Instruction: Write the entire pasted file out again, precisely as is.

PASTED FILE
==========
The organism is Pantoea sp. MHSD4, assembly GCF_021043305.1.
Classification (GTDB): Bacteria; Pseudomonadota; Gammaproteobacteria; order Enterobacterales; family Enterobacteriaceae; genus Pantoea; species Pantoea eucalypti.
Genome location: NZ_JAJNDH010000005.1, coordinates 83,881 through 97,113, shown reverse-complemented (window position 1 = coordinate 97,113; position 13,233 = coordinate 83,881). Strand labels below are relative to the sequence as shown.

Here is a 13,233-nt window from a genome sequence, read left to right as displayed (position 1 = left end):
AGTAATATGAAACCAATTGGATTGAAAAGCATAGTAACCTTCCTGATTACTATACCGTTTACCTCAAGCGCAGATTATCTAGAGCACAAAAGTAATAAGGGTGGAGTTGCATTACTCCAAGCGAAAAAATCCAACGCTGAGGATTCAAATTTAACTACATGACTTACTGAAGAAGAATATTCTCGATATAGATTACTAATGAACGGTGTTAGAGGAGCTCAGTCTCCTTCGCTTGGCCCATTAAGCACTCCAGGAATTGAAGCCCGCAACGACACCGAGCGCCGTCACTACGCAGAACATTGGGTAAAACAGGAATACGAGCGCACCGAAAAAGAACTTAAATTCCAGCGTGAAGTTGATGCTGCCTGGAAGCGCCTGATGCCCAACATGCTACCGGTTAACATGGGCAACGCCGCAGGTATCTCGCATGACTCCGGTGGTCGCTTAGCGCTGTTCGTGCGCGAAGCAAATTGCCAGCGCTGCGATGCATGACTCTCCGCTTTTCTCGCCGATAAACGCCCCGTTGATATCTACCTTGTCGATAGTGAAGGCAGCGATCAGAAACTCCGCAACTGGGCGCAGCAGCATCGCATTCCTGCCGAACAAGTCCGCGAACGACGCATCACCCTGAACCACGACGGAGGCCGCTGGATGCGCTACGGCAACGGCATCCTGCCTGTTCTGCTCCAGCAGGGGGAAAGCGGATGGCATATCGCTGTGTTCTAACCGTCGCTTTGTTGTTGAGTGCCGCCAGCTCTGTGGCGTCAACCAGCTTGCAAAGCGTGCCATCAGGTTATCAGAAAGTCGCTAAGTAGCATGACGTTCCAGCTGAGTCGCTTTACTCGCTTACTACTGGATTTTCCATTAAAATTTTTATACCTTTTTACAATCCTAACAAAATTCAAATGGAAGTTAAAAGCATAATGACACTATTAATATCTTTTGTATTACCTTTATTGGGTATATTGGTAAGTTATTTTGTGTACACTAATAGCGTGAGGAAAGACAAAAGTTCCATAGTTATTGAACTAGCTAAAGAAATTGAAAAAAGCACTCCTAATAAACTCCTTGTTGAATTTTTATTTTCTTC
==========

The organism is Pantoea sp. MHSD4, assembly GCF_021043305.1.
Classification (GTDB): Bacteria; Pseudomonadota; Gammaproteobacteria; order Enterobacterales; family Enterobacteriaceae; genus Pantoea; species Pantoea eucalypti.
Genome location: NZ_JAJNDH010000005.1, coordinates 83,881 through 97,113, shown reverse-complemented (window position 1 = coordinate 97,113; position 13,233 = coordinate 83,881). Strand labels below are relative to the sequence as shown.

Here is a 13,233-nt window from a genome sequence, read left to right as displayed (position 1 = left end):
AGTAATATGAAACCAATTGGATTGAAAAGCATAGTAACCTTCCTGATTACTATACCGTTTACCTCAAGCGCAGATTATCTAGAGCACAAAAGTAATAAGGGTGGAGTTGCATTACTCCAAGCGAAAAAATCCAACGCTGAGGATTCAAATTTAACTACATGACTTACTGAAGAAGAATATTCTCGATATAGATTACTAATGAACGGTGTTAGAGGAGCTCAGTCTCCTTCGCTTGGCCCATTAAGCACTCCAGGAATTGAAGCCCGCAACGACACCGAGCGCCGTCACTACGCAGAACATTGGGTAAAACAGGAATACGAGCGCACCGAAAAAGAACTTAAATTCCAGCGTGAAGTTGATGCTGCCTGGAAGCGCCTGATGCCCAACATGCTACCGGTTAACATGGGCAACGCCGCAGGTATCTCGCATGACTCCGGTGGTCGCTTAGCGCTGTTCGTGCGCGAAGCAAATTGCCAGCGCTGCGATGCATGACTCTCCGCTTTTCTCGCCGATAAACGCCCCGTTGATATCTACCTTGTCGATAGTGAAGGCAGCGATCAGAAACTCCGCAACTGGGCGCAGCAGCATCGCATTCCTGCCGAACAAGTCCGCGAACGACGCATCACCCTGAACCACGACGGAGGCCGCTGGATGCGCTACGGCAACGGCATCCTGCCTGTTCTGCTCCAGCAGGGGGAAAGCGGATGGCATATCGCTGTGTTCTAACCGTCGCTTTGTTGTTGAGTGCCGCCAGCTCTGTGGCGTCAACCAGCTTGCAAAGCGTGCCATCAGGTTATCAGAAAGTCGCTAAGTAGCATGACGTTCCAGCTGAGTCGCTTTACTCGCTTACTACTGGATTTTCCATTAAAATTTTTATACCTTTTTACAATCCTAACAAAATTCAAATGGAAGTTAAAAGCATAATGACACTATTAATATCTTTTGTATTACCTTTATTGGGTATATTGGTAAGTTATTTTGTGTACACTAATAGCGTGAGGAAAGACAAAAGTTCCATAGTTATTGAACTAGCTAAAGAAATTGAAAAAAGCACTCCTAATAAACTCCTTGTTGAATTTTTATTTTCTTC